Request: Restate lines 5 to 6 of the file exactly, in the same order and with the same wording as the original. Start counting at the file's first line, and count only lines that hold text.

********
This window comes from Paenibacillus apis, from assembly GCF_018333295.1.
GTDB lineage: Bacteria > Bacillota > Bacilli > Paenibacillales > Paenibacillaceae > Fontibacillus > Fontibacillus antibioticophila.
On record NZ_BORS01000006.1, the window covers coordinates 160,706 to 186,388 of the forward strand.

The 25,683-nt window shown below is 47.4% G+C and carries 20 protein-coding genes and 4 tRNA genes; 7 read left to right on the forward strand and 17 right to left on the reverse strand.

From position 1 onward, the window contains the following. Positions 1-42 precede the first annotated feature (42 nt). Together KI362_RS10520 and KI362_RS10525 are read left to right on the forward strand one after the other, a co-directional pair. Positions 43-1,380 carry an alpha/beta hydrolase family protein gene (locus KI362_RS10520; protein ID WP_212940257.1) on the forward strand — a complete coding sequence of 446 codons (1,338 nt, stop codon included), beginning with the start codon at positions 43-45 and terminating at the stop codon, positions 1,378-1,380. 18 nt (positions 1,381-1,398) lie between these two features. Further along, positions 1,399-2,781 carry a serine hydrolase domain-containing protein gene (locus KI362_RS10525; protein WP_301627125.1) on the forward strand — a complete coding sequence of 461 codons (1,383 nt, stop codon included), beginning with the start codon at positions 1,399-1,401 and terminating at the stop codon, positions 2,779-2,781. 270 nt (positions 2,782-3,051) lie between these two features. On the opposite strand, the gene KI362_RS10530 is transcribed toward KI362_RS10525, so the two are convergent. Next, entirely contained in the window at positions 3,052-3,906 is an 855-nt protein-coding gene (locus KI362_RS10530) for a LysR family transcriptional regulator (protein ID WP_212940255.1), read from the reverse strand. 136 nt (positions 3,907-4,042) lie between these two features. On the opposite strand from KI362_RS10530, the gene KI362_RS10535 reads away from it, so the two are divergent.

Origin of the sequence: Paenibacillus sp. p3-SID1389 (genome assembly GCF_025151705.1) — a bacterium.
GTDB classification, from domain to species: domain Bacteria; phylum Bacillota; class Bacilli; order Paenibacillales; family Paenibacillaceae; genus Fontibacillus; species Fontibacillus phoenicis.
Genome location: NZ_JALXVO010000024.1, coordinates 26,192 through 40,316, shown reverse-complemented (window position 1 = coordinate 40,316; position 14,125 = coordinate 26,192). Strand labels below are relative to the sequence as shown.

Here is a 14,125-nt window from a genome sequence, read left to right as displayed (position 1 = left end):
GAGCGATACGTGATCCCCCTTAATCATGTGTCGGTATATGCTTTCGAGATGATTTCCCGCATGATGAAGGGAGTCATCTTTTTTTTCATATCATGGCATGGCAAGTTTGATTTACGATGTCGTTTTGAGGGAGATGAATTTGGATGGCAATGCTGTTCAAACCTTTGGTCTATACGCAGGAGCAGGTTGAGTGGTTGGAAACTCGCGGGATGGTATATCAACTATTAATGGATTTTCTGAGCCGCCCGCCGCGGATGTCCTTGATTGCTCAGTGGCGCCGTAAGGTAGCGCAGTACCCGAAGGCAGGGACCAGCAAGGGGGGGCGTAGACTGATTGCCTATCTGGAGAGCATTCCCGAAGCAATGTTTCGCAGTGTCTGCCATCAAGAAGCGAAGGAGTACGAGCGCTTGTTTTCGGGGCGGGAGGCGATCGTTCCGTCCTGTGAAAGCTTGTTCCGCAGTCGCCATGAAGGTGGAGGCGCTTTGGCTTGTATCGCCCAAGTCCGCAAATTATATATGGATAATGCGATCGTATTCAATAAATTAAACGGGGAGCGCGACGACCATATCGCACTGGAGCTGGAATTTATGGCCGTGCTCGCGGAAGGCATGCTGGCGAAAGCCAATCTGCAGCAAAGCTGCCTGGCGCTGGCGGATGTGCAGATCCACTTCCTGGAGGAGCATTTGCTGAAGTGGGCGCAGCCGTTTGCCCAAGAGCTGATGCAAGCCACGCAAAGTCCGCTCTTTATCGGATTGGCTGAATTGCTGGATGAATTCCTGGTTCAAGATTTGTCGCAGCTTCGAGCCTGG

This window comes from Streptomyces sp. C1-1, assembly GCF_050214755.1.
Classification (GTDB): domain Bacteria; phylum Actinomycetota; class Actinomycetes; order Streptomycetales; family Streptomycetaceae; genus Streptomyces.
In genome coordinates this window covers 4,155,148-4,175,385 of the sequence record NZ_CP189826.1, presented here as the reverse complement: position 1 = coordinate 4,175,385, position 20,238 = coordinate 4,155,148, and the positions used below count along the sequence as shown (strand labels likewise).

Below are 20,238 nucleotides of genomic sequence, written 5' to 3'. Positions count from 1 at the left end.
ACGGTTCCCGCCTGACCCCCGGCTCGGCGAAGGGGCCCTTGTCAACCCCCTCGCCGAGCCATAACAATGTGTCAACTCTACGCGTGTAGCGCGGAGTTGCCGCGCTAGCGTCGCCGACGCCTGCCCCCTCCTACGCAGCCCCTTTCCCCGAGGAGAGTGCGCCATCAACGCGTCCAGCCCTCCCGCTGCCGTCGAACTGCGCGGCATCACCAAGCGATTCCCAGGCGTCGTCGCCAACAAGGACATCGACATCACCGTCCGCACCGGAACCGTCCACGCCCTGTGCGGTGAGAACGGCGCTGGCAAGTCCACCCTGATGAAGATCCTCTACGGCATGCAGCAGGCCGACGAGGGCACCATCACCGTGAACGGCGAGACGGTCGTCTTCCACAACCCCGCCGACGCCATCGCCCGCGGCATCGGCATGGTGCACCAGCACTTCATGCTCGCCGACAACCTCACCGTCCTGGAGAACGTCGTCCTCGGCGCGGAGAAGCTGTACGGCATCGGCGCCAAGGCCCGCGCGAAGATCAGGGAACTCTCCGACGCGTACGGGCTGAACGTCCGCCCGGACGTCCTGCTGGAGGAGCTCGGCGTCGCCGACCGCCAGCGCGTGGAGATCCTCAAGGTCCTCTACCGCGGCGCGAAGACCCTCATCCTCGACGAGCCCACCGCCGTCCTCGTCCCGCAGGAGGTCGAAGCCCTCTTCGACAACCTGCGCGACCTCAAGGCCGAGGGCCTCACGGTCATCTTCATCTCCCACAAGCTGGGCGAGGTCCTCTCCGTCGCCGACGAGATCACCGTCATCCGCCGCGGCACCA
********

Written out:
From position 1 onward, the window contains the following. Positions 1-42 precede the first annotated feature (42 nt). Together KI362_RS10520 and KI362_RS10525 are read left to right on the forward strand one after the other, a co-directional pair. Positions 43-1,380 carry an alpha/beta hydrolase family protein gene (locus KI362_RS10520; protein ID WP_212940257.1) on the forward strand — a complete coding sequence of 446 codons (1,338 nt, stop codon included), beginning with the start codon at positions 43-45 and terminating at the stop codon, positions 1,378-1,380. 18 nt (positions 1,381-1,398) lie between these two features. Further along, positions 1,399-2,781 carry a serine hydrolase domain-containing protein gene (locus KI362_RS10525; protein WP_301627125.1) on the forward strand — a complete coding sequence of 461 codons (1,383 nt, stop codon included), beginning with the start codon at positions 1,399-1,401 and terminating at the stop codon, positions 2,779-2,781. 270 nt (positions 2,782-3,051) lie between these two features. On the opposite strand, the gene KI362_RS10530 is transcribed toward KI362_RS10525, so the two are convergent. Next, entirely contained in the window at positions 3,052-3,906 is an 855-nt protein-coding gene (locus KI362_RS10530) for a LysR family transcriptional regulator (protein ID WP_212940255.1), read from the reverse strand. 136 nt (positions 3,907-4,042) lie between these two features. On the opposite strand from KI362_RS10530, the gene KI362_RS10535 reads away from it, so the two are divergent.

Origin of the sequence: Paenibacillus sp. p3-SID1389 (genome assembly GCF_025151705.1) — a bacterium.